By ITIL® from Experience ©
A large amount of data imported in an application is usually done by an administrator or a developer. It is seldom done by a user since it often requires elevated access permissions. These elevated permissions are there to reduce the possibility of inadvertently “messing” things up when using the application. A bulk data upload can be very risky for some applications. Loading bad data in applications that are driven by configuration data can result in making it inoperable.
One way application management specialists mitigates risks is by planning the change and using good release management practices. For example they:
- Backup the test environment
- Load data in the test environment to confirm that the result is as expected
- Schedule the load when the application is not in use by the business (in case the result is not as expected so that it can be restored from backup)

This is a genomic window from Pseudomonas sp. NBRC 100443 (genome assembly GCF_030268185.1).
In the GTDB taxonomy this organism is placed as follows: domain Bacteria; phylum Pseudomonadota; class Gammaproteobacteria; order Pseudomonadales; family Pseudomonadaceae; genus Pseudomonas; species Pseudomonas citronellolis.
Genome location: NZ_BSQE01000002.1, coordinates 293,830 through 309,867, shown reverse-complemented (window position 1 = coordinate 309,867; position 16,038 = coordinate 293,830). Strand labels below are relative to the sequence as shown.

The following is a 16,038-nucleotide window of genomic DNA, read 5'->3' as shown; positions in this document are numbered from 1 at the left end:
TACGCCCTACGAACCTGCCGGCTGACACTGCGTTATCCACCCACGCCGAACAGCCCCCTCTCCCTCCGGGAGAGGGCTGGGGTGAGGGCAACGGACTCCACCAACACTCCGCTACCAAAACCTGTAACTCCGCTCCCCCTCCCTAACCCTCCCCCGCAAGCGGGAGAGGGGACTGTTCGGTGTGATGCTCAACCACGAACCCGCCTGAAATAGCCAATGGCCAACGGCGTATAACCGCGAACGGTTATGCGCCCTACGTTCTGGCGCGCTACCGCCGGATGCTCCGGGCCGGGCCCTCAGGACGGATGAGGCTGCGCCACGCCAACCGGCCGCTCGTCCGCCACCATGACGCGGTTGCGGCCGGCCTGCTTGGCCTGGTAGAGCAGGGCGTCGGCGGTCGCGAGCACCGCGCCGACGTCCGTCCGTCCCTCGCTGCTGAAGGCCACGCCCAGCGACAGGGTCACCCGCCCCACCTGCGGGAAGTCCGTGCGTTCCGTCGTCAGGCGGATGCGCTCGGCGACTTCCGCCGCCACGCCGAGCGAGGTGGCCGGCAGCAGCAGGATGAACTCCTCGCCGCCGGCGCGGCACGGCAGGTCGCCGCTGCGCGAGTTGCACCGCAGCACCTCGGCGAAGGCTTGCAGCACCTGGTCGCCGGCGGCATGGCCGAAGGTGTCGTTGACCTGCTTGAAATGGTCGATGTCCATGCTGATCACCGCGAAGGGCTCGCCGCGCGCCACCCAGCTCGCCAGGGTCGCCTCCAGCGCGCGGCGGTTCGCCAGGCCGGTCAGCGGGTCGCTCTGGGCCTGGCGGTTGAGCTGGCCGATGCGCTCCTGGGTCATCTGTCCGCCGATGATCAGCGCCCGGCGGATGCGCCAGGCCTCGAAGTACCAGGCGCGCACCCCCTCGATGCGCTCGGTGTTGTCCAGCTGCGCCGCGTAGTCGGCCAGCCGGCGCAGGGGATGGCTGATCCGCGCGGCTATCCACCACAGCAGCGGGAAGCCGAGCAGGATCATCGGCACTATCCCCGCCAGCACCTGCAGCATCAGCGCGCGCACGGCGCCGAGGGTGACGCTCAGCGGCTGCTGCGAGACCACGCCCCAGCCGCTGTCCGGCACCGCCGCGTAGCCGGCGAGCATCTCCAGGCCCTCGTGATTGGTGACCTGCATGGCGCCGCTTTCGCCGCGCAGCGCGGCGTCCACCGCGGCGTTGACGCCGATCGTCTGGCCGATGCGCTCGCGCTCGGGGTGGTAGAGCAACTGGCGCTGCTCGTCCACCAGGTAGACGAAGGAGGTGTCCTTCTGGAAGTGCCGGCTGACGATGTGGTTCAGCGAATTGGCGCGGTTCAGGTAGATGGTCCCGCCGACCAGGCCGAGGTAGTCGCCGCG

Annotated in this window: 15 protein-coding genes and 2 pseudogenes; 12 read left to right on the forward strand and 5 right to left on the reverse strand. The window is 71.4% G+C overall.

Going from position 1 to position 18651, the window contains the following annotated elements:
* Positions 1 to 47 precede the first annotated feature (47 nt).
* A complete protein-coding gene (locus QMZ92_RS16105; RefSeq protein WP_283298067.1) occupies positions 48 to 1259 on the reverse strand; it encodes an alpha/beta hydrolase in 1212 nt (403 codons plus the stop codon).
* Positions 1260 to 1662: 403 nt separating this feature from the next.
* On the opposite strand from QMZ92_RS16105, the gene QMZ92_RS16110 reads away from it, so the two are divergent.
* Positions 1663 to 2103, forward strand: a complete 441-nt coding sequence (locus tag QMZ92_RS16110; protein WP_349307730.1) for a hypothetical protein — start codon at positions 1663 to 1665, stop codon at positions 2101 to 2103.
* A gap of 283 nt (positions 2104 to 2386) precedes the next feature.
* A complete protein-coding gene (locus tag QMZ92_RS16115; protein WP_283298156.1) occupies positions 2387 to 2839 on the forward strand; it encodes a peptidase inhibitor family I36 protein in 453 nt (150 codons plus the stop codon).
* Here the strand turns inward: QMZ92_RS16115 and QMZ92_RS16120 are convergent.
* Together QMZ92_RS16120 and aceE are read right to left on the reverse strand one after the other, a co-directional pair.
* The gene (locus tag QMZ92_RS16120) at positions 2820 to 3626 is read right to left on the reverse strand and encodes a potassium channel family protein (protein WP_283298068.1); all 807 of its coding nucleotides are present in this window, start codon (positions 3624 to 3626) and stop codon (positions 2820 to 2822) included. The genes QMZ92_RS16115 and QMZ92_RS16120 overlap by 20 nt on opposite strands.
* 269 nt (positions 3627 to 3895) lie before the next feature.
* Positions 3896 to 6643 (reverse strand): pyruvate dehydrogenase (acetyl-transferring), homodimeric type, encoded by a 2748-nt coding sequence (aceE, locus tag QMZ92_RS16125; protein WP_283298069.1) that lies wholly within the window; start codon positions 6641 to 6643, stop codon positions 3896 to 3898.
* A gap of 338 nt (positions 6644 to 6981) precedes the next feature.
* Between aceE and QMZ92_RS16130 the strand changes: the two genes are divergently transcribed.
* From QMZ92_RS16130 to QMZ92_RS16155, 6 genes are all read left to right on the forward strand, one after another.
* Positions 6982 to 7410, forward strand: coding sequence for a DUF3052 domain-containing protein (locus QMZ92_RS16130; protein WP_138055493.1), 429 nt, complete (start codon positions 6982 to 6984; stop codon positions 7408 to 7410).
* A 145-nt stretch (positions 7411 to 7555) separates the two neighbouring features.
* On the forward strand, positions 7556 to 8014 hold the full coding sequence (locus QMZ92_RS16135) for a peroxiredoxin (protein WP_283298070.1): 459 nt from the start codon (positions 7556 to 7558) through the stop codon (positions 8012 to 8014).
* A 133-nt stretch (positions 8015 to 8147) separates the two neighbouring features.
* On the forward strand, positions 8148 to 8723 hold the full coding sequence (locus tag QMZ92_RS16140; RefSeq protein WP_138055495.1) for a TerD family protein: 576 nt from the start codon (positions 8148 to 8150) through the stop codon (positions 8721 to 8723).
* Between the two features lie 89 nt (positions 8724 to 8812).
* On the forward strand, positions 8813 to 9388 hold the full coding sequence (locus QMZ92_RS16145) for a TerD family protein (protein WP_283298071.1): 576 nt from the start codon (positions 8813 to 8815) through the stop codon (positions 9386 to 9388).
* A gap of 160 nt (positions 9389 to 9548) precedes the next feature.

- Backup the application’s production data or database
- Upload the data
- Validate that the result is as expected –or- restore from backup
Given that every change has an element of risk, change management mitigates them by using standardized methods and procedures thus, a bulk data load is a change and requires a Request For Change (RFC). It also meets all aspects of the ITIL definition of a change.1
Nonetheless bulk data loads must be logged as changes if for no other reason than to help identify the source of application incidents caused by a new data import.
A bulk data load can be something that is performed on a regular basis and most often does not require coordination between multiple IT groups. It is therefore a great candidate for a standard change and steps similar to the ones above are a great foundation for a standard change.
- What is a change
- Is a reboot a change
- What is the content of a standard change
- Who should log the RFC
- Which CIs to load first in the CMDB
- Do we need an RFC to resolve a break-fix incident
Copyright 2012-2020 - ITIL® from Experience - Denis Matte